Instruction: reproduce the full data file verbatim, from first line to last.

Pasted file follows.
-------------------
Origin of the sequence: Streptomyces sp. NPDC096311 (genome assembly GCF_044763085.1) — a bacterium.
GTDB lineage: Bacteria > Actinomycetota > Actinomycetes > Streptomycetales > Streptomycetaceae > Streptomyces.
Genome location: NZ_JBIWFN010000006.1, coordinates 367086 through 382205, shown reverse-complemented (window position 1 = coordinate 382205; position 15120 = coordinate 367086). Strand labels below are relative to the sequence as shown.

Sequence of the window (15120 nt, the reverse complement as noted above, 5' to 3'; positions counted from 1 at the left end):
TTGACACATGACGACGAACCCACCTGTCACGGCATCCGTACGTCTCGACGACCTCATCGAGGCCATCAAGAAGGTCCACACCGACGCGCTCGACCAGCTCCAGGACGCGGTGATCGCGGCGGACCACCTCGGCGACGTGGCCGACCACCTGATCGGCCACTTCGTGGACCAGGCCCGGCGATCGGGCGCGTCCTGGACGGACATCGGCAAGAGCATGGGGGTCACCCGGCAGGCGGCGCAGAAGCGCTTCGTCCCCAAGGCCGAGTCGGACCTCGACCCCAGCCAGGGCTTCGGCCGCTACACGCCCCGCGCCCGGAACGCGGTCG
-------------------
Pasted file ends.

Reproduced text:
Origin of the sequence: Streptomyces sp. NPDC096311 (genome assembly GCF_044763085.1) — a bacterium.
GTDB lineage: Bacteria > Actinomycetota > Actinomycetes > Streptomycetales > Streptomycetaceae > Streptomyces.
Genome location: NZ_JBIWFN010000006.1, coordinates 367086 through 382205, shown reverse-complemented (window position 1 = coordinate 382205; position 15120 = coordinate 367086). Strand labels below are relative to the sequence as shown.

Sequence of the window (15120 nt, the reverse complement as noted above, 5' to 3'; positions counted from 1 at the left end):
TTGACACATGACGACGAACCCACCTGTCACGGCATCCGTACGTCTCGACGACCTCATCGAGGCCATCAAGAAGGTCCACACCGACGCGCTCGACCAGCTCCAGGACGCGGTGATCGCGGCGGACCACCTCGGCGACGTGGCCGACCACCTGATCGGCCACTTCGTGGACCAGGCCCGGCGATCGGGCGCGTCCTGGACGGACATCGGCAAGAGCATGGGGGTCACCCGGCAGGCGGCGCAGAAGCGCTTCGTCCCCAAGGCCGAGTCGGACCTCGACCCCAGCCAGGGCTTCGGCCGCTACACGCCCCGCGCCCGGAACGCGGTCG